The predicted values displayed in the preview are updated with any changes you make to the prediction threshold.
With Activation Maps, you can see which image areas the model is using when making predictions—which parts of the images are driving the algorithm prediction decision.
An activation map can indicate whether your model is looking at the foreground or background of an image or whether it is focusing on the right areas. For example, is it looking only at “healthy” areas of a plant when there is disease and because it does not use the whole leaf, classifying it as "no disease"? Is there a problem with overfitting or target leakage? These maps help to determine whether the model would be more effective if it were tuned.
To use the maps, select Understand > Activation Maps for a model. DataRobot previews up to 100 sample images from the project's validation set.
|Filter by predicted or actual||Narrows the display based on the predicted and actual class values. See Filters for details.|
|Show color overlay||Sets whether to display the activation map in either black and white or full color. See Color overlay for details.|
|Activation scale||Shows the extent to which a region is influencing the prediction. See Activation scale for details.|
See the reference material for detailed information about Visual AI.
Filters allow you to narrow the display based on the predicted and the actual class values. The initial display shows the full sample (i.e., both filters are set to all). You can instead set the display to filter by specific classes, limiting the display). Some examples:
|"Predicted" filter||"Actual" filter||Display results|
|All||All||All (up to 100) samples from the validation set|
|Tomato Leaf Mold||All||All samples in which the predicted class was Tomato Leaf Mold|
|Tomato Leaf Mold||Tomato Leaf Mold||All samples in which both the predicted and actual class were Tomato Leaf Mold|
|Tomato Leaf Mold||Potato Blight||Any sample in which DataRobot predicted Tomato Leaf Mold but the actual class was potato blight|
Hover over an image to see the reported predicted and actual classes for the image:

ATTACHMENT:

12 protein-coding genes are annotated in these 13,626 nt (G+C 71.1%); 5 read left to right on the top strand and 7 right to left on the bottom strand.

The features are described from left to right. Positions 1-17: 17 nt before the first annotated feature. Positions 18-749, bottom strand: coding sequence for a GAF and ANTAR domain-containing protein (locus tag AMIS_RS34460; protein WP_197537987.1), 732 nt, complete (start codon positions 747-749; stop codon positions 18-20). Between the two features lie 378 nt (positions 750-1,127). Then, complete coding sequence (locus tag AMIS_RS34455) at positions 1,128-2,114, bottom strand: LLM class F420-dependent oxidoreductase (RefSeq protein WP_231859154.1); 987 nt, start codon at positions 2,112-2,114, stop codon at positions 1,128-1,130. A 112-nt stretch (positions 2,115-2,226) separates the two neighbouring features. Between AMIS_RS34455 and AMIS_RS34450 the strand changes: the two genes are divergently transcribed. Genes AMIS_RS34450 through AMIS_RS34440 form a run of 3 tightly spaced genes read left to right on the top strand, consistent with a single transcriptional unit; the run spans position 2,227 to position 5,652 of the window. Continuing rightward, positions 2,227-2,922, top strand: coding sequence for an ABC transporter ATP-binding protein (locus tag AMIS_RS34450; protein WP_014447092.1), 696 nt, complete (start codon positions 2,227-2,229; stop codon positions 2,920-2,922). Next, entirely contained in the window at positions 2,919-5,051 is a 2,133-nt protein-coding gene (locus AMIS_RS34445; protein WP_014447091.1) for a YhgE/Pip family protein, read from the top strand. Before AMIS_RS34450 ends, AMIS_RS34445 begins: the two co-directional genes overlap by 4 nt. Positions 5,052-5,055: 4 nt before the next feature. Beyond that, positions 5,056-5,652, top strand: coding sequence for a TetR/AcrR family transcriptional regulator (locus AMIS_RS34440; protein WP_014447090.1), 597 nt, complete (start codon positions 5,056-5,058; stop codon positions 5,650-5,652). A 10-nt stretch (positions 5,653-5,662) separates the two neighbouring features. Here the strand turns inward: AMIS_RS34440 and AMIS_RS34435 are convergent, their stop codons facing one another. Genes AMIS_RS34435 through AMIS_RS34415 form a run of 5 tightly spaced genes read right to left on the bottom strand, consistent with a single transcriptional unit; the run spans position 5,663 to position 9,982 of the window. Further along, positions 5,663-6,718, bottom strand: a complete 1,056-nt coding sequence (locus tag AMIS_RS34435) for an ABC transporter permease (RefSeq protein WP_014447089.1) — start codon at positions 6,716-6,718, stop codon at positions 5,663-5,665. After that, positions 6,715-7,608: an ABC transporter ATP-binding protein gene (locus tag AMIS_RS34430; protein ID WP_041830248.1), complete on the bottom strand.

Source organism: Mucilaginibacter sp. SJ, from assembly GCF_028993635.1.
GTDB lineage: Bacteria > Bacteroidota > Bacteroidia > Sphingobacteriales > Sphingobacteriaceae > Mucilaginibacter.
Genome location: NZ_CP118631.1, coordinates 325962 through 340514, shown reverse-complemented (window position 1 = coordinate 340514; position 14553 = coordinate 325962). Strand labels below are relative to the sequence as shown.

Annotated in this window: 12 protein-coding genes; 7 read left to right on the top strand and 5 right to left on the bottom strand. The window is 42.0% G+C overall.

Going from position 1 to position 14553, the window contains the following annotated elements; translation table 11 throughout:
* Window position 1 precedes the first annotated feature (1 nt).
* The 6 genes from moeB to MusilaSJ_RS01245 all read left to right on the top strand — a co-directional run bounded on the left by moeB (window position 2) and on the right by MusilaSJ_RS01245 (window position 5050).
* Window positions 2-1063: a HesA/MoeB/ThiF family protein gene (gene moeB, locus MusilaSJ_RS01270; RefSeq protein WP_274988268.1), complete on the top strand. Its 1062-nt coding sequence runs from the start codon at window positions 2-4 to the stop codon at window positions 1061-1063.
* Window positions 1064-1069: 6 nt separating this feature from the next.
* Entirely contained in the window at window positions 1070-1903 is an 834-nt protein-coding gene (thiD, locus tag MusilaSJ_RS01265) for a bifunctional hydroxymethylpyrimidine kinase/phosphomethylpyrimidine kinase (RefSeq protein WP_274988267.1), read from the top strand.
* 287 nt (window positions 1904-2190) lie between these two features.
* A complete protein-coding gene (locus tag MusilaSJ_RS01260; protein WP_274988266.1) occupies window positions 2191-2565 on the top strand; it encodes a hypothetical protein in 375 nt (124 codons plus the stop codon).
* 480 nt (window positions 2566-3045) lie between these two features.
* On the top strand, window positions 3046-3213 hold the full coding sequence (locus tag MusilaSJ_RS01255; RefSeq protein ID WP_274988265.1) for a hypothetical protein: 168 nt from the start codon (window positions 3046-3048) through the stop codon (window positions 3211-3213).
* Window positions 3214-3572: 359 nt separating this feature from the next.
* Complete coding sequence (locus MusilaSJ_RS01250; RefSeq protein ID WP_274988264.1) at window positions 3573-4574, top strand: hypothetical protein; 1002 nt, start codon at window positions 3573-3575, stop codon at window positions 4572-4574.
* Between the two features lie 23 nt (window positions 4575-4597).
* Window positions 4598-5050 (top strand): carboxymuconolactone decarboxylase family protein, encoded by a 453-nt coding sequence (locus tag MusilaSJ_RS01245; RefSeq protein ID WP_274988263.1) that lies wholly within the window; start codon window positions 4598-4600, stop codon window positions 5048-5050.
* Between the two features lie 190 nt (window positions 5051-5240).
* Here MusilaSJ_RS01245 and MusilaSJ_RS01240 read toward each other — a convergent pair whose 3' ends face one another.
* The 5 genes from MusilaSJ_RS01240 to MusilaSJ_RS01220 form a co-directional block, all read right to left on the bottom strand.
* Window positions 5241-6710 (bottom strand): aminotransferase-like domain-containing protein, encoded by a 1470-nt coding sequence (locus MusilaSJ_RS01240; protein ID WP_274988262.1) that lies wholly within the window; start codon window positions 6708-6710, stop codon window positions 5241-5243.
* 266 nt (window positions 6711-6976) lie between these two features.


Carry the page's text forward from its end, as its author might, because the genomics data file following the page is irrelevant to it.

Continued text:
DataRobot provides two different views of the activation maps—black and white (which shows some transparency of original image colors) and full color. Select the option that provides the clearest contrast. For example, for black and white datasets, the alternative color overlay may make activation areas more obvious (instead of using a black-to-transparent scale). Toggle Show color overlay to compare.
The high-to-low activation scale indicates how much of a region in an image is influencing the prediction. Areas that are higher on the scale have a higher predictive influence—the model used something that was there (or not there, but should have been) to make the prediction. Some examples might include the presence or absence of yellow discoloration on a leaf, a shadow under a leaf, or an edge of a leaf that curls in a certain way.
Another way to think of scale is that it reflects how much the model "is excited by" a particular region of the image. It’s a kind of prediction explanation—why did the model predict what it did? The map shows that the reason is because the algorithm saw x in this region, which activated the filters sensitive to visual information like x.
Neural Network Visualizer¶
The Describe > Neural Network Visualizer tab illustrates the order of, and connections between, layers for each layer in a model's neural network. It helps to understand if the network layers are connected in the expected order in that it describes the order of connections and the input and outputs for each layer in the network.
With the visualizer you can visualize the structure by:
- Clicking and dragging left and right to see all layers.
Clicking to expand or collapse a grouped layer, displaying/hiding all layers in the group.
Clicking Display all layers to load the blueprint with all layers expanded.
For blueprints that contain multiple neural networks, a Select graph dropdown becomes available, allowing you to display the associated visualization for that neural network.